The 13th Day (No Electricity)

no electcity

Najlaa Ataallh
transalted from Arabic:

24 hours have passed without electricity. This is the real war. It disconnects you from everything that links you to the world. You feel that you are living with yourself and yourself only. Fear eats you from the inside as you wait for the unknown.

Is this aggression going to continue? Will it go beyond the Eid holiday?

Your mind is busy with the idea of time, and nothing else but time. With full power cut and forced disconnection from all means of communication, you’re left with one option only that is to reconcile with yourself, and fill your waiting time with hope.

All of you gather in one spot and at night, it is as if you are all one body. During the day, you leave few centimeters between one another to avoid cramps in your limbs.

You are still waiting. Your mobile phone is still working. It could probably work for one more day of sending and receiving messages before the battery completely dies.

You don’t want to answer the phone call from the Israeli Defense Force saying, “To the residents of the Shojae’ya and Zaytoon neighborhood, you are requested to evacuate your home immediately, and leave towards the middle of the city… and etc.”

You become silent but you are screaming inside, “Damn you, bastards! Where will we go? Where will we go under your gun machines, jet fighters and arsenal? Are you going to let us leave in peace? Do you want to forcibly remove us from our homes? It was not enough for you that you removed us from our homes many times in the past?”

“Who is the caller?”, your mother asked with a heart full of hope.

You reply, “Please let us evacuate.”

Your brother screams in your face, “Do we walk away?! Leave our homes for them to destroy and violate?!”

You put your head down and ask yourself, “Am I scared? Did I lose confidence in everything around me? I have no choice but to leave all my memories and history behind and run away? But if I were to flee, where would I go? Are we going to squeeze ourselves in schools? Do we wait for pity from others? Hopelessness is an agony that is greater than the agony of death.

Your phone rings again…

The same story repeats over and over again.

You smile and ask yourself again, “Does this barbaric army really worried for us? This army kills us with the idea of ​​evacuation before we get killed by its war machines. They don’t know that our homes are our lives?”

You switch off your phone and all of you gather as one to ask Almighty Allah to give you life.
24 hours have passed without electricity. This is the real war. It disconnects you from everything that links you to the world. You feel that you are living with yourself and yourself only. Fear eats you from the inside as you wait for the unknown.

Is this aggression going to continue? Will it go beyond the Eid holiday?

Your mind is busy with the idea of time, and nothing else but time. With full power cut and forced disconnection from all means of communication, you’re left with one option only that is to reconcile with yourself, and fill your waiting time with hope.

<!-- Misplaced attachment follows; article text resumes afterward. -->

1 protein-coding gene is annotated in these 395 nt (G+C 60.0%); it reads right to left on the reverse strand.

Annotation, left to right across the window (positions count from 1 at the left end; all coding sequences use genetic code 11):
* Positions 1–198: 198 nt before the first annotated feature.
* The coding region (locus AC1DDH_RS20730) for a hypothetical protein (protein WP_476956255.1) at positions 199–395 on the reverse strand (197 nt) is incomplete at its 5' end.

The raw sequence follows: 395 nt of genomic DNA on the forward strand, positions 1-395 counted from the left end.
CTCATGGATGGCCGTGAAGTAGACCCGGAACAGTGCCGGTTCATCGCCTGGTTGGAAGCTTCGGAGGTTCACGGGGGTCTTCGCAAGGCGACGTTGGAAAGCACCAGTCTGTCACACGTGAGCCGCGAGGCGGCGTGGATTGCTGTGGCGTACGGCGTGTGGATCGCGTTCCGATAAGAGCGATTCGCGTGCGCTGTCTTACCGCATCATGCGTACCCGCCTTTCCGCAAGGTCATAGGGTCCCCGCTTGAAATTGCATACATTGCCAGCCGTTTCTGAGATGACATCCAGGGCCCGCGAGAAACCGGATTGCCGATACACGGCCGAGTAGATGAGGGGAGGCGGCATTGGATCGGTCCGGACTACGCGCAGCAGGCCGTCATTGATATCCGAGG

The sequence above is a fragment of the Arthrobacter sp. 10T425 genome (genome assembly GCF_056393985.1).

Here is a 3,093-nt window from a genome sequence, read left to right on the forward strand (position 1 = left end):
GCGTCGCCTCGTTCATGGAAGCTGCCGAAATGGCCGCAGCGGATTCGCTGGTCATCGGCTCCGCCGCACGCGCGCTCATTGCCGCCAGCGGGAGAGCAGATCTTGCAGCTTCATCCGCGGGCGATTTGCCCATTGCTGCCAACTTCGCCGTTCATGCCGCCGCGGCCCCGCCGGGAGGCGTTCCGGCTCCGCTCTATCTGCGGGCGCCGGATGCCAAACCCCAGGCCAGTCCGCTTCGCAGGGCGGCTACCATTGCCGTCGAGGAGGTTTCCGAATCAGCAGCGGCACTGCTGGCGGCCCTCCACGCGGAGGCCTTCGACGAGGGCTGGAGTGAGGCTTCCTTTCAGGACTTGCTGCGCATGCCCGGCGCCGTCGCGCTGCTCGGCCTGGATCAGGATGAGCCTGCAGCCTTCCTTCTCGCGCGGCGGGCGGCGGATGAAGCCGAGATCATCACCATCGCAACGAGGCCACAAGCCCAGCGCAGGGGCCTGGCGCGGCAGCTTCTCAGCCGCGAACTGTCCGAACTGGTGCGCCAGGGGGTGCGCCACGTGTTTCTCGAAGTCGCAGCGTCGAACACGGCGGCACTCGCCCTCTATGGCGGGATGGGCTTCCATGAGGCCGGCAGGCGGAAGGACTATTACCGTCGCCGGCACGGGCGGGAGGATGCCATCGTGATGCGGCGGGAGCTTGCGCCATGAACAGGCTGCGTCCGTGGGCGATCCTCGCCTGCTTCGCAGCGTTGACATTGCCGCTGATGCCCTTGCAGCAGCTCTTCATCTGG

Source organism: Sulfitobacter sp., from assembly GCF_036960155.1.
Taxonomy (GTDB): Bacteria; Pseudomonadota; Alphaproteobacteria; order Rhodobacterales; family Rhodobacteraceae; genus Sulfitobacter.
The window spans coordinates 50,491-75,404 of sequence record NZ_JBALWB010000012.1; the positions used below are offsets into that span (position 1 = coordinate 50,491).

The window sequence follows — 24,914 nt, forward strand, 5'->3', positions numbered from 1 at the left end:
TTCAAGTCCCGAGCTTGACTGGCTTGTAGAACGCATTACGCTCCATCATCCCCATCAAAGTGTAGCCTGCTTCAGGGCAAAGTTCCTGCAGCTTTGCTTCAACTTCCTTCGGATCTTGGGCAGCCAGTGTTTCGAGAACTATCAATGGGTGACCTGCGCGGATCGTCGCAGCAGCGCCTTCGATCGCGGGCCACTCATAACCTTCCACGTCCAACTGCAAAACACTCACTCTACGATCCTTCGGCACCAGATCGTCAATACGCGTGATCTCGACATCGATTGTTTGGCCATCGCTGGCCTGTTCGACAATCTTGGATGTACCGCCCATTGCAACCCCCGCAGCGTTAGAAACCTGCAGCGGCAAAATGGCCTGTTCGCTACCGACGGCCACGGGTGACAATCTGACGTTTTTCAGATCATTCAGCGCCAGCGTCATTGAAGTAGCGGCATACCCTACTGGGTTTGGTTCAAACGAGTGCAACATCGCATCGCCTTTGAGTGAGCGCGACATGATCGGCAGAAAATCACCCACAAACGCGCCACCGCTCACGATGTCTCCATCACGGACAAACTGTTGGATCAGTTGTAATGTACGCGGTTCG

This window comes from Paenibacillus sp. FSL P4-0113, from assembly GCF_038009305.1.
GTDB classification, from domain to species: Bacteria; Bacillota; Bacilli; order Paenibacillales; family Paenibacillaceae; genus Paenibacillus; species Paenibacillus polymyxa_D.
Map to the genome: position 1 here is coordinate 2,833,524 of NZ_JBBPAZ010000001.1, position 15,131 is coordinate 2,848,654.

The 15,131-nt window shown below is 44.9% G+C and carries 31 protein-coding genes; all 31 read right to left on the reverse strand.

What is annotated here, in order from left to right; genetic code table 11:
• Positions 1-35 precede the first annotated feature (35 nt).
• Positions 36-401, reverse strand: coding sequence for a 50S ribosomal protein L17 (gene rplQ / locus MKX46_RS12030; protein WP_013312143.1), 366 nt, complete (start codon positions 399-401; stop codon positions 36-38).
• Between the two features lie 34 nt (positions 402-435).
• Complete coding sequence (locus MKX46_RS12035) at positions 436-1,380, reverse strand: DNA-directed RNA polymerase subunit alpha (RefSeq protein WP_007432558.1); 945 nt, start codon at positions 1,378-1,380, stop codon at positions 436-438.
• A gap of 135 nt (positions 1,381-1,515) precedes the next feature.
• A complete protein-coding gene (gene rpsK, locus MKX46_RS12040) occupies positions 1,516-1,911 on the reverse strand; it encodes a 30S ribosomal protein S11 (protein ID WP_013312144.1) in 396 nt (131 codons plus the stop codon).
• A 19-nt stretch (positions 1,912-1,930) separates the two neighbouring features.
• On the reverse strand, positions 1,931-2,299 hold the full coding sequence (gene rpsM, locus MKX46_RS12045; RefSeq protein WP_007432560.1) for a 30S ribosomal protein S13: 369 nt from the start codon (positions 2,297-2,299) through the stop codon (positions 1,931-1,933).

All of you gather in one spot and at night, it is as if you are all one body. During the day, you leave few centimeters between one another to avoid cramps in your limbs.

You are still waiting. Your mobile phone is still working. It could probably work for one more day of sending and receiving messages before the battery completely dies.

You don’t want to answer the phone call from the Israeli Defense Force saying, “To the residents of the Shojae’ya and Zaytoon neighborhood, you are requested to evacuate your home immediately, and leave towards the middle of the city… and etc.”

You become silent but you are screaming inside, “Damn you, bastards! Where will we go? Where will we go under your gun machines, jet fighters and arsenal? Are you going to let us leave in peace? Do you want to forcibly remove us from our homes? It was not enough for you that you removed us from our homes many times in the past?”

“Who is the caller?”, your mother asked with a heart full of hope.

You reply, “Please let us evacuate.”

Your brother screams in your face, “Do we walk away?! Leave our homes for them to destroy and violate?!”

You put your head down and ask yourself, “Am I scared? Did I lose confidence in everything around me? I have no choice but to leave all my memories and history behind and run away? But if I were to flee, where would I go? Are we going to squeeze ourselves in schools? Do we wait for pity from others? Hopelessness is an agony that is greater than the agony of death.

Your phone rings again…

The same story repeats over and over again.

You smile and ask yourself again, “Does this barbaric army really worried for us? This army kills us with the idea of ​​evacuation before we get killed by its war machines. They don’t know that our homes are our lives?”

You switch off your phone and all of you gather as one to ask Almighty Allah to give you life.

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About nataallh

"It is an attempt to be me"
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5 Responses to The 13th Day (No Electricity)

  1. rubyrites says:

    These posts are just heart wrenching for me to read. I will pray for your safety and that God may bring you strength during this time.

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